Journal of Plant Research

, Volume 129, Issue 5, pp 853–862 | Cite as

Loss of heterophylly in aquatic plants: not ABA-mediated stress but exogenous ABA treatment induces stomatal leaves in Potamogeton perfoliatus

  • Satoko Iida
  • Miyuki Ikeda
  • Momoe Amano
  • Hidetoshi Sakayama
  • Yasuro Kadono
  • Keiko Kosuge
Open Access
Regular Paper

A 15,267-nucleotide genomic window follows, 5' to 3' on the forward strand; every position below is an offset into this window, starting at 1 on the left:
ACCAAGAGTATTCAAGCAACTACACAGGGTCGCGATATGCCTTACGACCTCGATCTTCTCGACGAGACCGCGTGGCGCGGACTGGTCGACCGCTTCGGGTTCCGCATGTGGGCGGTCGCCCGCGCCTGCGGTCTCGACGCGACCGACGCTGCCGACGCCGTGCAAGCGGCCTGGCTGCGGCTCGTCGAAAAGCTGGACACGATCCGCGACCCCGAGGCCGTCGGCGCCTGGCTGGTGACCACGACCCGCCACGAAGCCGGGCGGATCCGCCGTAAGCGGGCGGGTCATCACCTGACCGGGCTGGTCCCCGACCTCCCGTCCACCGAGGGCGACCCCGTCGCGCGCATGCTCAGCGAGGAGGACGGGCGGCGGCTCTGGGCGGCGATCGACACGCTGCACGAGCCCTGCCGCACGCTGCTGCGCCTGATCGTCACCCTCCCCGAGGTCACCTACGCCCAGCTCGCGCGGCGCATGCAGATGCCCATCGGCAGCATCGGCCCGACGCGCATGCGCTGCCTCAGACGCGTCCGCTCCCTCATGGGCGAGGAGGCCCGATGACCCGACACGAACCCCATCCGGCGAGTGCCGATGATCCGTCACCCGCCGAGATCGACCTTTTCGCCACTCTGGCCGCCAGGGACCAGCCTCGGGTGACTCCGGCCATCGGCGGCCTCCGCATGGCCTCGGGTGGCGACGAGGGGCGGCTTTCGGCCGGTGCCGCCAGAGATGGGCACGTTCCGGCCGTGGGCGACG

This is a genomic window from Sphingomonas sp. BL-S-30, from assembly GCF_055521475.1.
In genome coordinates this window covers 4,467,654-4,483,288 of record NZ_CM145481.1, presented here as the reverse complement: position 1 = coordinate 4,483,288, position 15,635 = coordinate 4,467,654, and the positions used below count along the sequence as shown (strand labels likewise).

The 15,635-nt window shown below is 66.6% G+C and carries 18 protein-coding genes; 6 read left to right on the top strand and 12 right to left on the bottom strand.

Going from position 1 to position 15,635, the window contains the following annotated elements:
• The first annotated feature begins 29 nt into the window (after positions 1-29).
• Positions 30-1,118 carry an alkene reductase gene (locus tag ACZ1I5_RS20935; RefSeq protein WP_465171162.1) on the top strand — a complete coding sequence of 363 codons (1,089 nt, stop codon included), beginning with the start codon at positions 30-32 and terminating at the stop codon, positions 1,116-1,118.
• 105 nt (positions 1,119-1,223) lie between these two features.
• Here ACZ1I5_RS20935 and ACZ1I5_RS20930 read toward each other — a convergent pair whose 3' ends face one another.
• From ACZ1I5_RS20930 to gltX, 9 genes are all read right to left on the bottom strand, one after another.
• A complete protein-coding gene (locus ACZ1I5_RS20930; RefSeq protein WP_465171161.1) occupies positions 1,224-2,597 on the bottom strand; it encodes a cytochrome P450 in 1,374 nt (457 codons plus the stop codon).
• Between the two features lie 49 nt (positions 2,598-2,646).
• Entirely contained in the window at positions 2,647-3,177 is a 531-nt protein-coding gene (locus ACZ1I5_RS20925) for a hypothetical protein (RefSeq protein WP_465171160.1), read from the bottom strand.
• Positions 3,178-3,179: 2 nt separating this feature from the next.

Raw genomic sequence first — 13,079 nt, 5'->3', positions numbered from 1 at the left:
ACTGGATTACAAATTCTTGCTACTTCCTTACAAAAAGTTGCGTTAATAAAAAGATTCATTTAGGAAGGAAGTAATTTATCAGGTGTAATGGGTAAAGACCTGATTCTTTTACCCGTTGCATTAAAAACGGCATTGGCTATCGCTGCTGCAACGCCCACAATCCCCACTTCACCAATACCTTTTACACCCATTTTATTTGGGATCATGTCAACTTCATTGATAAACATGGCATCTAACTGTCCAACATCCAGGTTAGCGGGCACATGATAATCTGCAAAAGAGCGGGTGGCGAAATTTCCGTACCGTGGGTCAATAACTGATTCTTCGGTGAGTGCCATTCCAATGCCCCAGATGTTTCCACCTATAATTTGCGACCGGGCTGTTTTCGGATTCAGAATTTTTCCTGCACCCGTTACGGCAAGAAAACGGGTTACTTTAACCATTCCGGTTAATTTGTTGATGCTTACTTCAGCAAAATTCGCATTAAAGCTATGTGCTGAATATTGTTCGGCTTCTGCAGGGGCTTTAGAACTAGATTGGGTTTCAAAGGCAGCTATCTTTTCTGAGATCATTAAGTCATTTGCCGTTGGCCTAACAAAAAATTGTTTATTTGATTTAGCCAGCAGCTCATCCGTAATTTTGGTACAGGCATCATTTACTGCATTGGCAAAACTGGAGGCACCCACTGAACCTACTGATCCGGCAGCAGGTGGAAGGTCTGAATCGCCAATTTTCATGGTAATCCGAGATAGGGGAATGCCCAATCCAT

Heterophyllous aquatic plants produce aerial (i.e., floating and terrestrial) and submerged leaves—the latter lack stomata—while homophyllous plants contain only submerged leaves, and cannot survive on land. To identify whether differences in morphogenetic potential and/or physiological stress responses are responsible for variation in phenotypic plasticity between two plants types, responses to abscisic acid (ABA) and salinity stress were compared between the closely related, but ecologically diverse pondweeds, Potamogeton wrightii (heterophyllous) and P. perfoliatus (homophyllous). The ABA-treated (1 or 10 μM) P. wrightii plants exhibited heterophylly and produced leaves with stomata. The obligate submerged P. perfoliatus plants were able to produce stomata on their leaves, but there were no changes to leaf shape, and stomatal production occurred only at a high ABA concentration (10 μM). Under salinity stress conditions, only P. wrightii leaves formed stomata. Additionally, the expression of stress-responsive NCED genes, which encode a key enzyme in ABA biosynthesis, was consistently up-regulated in P. wrightii, but only temporarily in P. perfoliatus. The observed species-specific gene expression patterns may be responsible for the induction or suppression of stomatal production during exposure to salinity stress. These results suggest that the two Potamogeton species have an innate morphogenetic ability to form stomata, but the actual production of stomata depends on ABA-mediated stress responses specific to each species and habitat.